May 20 - Microsoft's unveiling of the Surface Pro 3 - a larger, lighter version of its tablet - shows the company plans to stick it out in the hardware space, despite past struggles. Conway G. Gittens reports.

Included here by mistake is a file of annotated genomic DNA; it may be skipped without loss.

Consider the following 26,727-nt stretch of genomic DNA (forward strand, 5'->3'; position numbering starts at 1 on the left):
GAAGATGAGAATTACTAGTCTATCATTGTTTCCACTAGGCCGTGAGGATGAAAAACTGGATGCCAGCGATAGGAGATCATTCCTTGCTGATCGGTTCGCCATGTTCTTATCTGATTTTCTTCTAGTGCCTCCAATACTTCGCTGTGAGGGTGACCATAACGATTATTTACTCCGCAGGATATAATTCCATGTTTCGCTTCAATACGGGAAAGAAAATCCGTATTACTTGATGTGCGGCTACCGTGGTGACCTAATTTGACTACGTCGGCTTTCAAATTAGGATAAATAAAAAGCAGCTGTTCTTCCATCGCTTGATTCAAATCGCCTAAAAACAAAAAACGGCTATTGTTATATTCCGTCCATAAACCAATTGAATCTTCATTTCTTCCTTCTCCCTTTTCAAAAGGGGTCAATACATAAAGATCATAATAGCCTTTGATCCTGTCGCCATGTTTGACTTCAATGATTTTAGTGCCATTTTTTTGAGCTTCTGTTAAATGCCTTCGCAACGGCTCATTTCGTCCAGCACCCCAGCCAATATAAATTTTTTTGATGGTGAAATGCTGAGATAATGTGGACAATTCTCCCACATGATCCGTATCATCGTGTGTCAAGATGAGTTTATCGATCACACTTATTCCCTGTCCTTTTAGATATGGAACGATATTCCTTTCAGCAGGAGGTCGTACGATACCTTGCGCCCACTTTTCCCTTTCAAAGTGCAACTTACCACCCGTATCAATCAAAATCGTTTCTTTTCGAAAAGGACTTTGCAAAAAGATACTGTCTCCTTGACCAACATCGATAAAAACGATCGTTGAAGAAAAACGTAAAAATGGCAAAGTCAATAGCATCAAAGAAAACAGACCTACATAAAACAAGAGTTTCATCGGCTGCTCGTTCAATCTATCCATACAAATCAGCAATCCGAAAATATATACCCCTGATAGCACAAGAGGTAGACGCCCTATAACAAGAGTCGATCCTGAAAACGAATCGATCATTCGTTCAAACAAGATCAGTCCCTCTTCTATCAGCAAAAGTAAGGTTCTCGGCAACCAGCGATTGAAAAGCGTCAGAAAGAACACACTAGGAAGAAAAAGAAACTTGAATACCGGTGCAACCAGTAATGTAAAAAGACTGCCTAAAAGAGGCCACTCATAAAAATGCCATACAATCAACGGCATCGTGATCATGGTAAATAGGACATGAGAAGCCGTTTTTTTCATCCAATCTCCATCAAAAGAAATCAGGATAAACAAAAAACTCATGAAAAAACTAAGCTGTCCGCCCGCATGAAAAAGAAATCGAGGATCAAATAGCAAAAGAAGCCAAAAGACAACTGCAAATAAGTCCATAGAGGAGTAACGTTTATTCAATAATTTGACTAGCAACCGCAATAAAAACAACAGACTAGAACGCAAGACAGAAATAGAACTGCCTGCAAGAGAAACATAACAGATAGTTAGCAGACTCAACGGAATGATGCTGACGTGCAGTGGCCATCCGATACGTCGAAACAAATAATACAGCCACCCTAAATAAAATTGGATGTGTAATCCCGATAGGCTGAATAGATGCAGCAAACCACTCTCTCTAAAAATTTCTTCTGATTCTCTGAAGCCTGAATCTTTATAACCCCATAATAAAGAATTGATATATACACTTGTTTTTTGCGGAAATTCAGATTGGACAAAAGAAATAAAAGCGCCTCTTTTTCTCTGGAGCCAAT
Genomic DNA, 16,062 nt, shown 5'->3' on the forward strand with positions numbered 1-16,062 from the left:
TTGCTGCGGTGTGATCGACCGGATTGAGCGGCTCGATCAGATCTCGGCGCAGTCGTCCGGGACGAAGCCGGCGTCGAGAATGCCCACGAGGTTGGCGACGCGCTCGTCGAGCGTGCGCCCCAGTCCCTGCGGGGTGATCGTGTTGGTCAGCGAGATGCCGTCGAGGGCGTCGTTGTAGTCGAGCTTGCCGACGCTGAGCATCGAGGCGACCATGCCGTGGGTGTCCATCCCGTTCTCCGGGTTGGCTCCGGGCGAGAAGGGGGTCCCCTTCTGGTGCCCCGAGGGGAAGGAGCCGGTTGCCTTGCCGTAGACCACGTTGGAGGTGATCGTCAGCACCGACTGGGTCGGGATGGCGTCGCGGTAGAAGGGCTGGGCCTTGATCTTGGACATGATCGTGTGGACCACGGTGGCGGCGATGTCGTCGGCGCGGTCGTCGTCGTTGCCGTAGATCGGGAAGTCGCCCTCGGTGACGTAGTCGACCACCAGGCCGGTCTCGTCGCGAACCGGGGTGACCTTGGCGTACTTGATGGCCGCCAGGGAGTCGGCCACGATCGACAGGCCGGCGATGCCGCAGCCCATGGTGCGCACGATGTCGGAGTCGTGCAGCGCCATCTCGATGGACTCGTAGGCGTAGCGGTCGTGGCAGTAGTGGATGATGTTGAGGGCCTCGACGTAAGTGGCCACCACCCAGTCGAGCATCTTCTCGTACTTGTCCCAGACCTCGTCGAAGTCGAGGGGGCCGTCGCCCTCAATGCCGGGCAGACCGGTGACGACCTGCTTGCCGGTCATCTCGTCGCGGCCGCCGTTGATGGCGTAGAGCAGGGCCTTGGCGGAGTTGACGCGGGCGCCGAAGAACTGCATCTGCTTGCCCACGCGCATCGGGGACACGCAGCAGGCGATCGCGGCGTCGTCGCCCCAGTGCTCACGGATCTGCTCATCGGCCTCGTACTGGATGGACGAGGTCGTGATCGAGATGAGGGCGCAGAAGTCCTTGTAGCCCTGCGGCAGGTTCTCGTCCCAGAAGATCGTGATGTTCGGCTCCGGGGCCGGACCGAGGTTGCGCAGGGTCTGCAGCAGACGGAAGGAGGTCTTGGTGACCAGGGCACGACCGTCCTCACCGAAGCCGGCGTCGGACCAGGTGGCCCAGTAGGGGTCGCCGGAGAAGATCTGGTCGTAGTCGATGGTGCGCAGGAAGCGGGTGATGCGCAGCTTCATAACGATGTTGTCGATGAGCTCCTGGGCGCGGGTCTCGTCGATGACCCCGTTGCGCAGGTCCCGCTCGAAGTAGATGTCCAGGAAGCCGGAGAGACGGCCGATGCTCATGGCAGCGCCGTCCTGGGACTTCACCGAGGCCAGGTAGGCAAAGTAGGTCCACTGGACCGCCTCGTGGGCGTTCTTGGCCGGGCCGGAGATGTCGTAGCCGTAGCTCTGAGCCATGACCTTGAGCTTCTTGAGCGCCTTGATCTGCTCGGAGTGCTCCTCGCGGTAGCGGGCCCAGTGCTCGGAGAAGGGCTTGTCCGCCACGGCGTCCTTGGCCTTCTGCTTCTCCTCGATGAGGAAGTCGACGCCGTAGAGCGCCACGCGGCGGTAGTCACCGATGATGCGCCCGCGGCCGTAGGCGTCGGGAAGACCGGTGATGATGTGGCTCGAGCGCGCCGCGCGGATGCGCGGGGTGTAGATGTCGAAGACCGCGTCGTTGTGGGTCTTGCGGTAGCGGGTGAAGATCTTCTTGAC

SOUNDBITE: MICROSOFT CEO SATYA NADELLA (ENGLISH) SAYING: "We are not building hardware for hardware's sake." Microsoft tries to answer its critics. The Surface Pro 3 is a lighter device with a bigger-than-expected 12-inch screen and a special pen that can turn on the computer and send documents straight to the cloud. All tweaks aimed at making mainly business users, and also consumers, forget about a laptop and switch to this tablet -which is really like a laptop. But crossing into the land of hybrids doesn't come cheap. The low-end version costs about $800 while the top-of-the-line one costs nearly $2,000. And that presents a challenge, says Avi Greengart of Current Analysis. SOUNDBITE: AVI GREENGART, RESEARCH DIRECTOR OF CONSUMER DEVICES, CURRENT ANALYSIS (ENGLISH) SAYING: "You have to be looking to spend a significant amount of money to get an ultra-light, ultra portable, and in this case, a quite powerful product. But if you really want just a thin and light tablet, well there are thin and light tablets that cost a lot less money." For some analysts, Microsoft's idea of part tablet/part laptop admits it lost the tablet war. Not so, says Michael Silver of Gartner. He thinks Microsoft is actually exploiting the iPad's weak spot. SOUNDBITE: MICHAEL SILVER, VICE PRESIDENT OF MOBILE AND CLIENT COMPUTER, GARTNER (ENGLISH) SAYING: "Every time, I think, we talk to folks we hear that 'gee this is a great device, but we wish it did a little bit more, a little bit more, a little bit more' and so looking at a PC replacement and trying to figure out really what the next class of those devices is an interesting way to go and instead of going smaller, which I think a lot of folks expected -Microsoft going bigger, really I think, investigates another part of the market that maybe has not been looked at that closely yet." And that's the bigger picture, say analysts. New CEO Satya Nadella is paving the way forward by using hardware like the Surface Pro 3 as a backdoor for its software on the Cloud, says Bob O'Donnell of Technalysis Research. SOUNDBITE: BOB O'DONNELL, CHIEF ANALYST, TECHNALYSIS RESEARCH (ENGLISH) SAYING: "Surface is one cog in this big wheel of all this Microsoft hardware and they are going to tie it together with these services that allow you to access, Office and Skype and Bing and OneDrive and OneNote across all of them. And by the way, they are going to extend that to iPad owners and to Android phone owners and lots of other folks." Software aside, many analysts praise the new tablet, but still see Microsoft struggling to catch up in the hardware world, where even the mighty iPad is seeing slower sales growth.